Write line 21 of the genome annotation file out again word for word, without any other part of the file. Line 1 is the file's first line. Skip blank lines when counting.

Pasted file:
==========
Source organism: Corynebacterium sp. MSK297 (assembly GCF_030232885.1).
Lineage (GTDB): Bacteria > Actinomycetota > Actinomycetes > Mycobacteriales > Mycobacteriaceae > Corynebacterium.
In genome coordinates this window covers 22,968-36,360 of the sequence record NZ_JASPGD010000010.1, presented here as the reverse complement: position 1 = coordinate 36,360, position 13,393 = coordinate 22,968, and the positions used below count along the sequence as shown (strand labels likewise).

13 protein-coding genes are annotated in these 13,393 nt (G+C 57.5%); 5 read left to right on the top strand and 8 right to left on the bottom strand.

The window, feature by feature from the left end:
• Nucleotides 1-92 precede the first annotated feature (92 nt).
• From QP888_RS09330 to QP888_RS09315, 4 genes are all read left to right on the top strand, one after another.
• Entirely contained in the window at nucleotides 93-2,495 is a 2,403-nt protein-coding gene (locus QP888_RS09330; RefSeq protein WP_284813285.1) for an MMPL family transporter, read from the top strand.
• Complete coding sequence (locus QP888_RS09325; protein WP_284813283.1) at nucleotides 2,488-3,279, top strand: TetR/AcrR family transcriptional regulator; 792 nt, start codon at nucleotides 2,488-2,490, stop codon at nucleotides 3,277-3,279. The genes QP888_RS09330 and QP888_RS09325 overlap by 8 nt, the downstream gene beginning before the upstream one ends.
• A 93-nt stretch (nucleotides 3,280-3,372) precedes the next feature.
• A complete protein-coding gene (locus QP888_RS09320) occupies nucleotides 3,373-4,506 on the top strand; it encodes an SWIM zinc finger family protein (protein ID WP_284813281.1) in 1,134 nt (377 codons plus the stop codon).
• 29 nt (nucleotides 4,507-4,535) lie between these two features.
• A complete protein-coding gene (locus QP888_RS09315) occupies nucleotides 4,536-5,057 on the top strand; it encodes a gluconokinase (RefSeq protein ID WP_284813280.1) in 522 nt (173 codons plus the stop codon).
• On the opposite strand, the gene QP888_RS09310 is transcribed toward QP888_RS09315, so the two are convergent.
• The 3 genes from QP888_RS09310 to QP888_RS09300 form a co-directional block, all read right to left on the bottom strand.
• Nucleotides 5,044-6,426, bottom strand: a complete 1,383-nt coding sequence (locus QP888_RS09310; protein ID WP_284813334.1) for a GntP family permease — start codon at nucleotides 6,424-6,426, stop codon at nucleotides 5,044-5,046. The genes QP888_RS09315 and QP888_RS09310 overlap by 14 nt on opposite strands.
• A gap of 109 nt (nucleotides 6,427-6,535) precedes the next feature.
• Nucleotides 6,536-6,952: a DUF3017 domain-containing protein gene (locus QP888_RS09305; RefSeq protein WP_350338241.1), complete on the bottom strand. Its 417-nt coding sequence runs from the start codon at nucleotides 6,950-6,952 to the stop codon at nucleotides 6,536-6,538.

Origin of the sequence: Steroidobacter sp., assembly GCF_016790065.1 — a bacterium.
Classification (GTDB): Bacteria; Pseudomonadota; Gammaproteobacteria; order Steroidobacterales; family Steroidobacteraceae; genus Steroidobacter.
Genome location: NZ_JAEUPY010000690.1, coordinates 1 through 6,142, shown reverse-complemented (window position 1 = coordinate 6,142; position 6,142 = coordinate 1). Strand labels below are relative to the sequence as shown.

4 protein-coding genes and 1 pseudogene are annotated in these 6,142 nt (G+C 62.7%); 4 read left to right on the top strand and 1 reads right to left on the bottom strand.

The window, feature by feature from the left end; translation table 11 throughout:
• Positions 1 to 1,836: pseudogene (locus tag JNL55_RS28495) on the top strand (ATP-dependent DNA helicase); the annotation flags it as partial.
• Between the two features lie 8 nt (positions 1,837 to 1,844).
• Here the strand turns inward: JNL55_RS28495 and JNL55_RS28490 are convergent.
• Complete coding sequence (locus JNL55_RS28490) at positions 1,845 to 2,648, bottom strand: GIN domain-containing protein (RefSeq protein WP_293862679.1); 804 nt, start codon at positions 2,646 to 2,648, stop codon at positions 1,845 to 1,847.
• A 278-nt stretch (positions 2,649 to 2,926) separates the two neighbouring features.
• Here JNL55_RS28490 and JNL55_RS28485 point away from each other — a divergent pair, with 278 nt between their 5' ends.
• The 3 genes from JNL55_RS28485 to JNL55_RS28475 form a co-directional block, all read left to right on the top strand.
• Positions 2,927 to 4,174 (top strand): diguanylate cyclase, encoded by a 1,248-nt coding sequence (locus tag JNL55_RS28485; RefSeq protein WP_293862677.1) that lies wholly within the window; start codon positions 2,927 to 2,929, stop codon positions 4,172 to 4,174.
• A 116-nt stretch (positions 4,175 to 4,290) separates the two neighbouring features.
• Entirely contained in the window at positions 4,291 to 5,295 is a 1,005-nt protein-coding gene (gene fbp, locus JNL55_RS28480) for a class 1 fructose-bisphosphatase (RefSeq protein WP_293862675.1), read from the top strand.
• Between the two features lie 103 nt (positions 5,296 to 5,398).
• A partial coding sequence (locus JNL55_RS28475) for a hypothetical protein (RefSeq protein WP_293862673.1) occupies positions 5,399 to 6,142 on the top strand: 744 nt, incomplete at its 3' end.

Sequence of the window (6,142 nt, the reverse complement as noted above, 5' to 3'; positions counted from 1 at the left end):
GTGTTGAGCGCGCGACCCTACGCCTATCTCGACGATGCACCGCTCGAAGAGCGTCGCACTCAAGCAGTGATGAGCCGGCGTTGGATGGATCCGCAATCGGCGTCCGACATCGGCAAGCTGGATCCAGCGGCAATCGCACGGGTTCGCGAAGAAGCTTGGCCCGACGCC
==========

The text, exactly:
Genome location: NZ_JAEUPY010000690.1, coordinates 1 through 6,142, shown reverse-complemented (window position 1 = coordinate 6,142; position 6,142 = coordinate 1). Strand labels below are relative to the sequence as shown.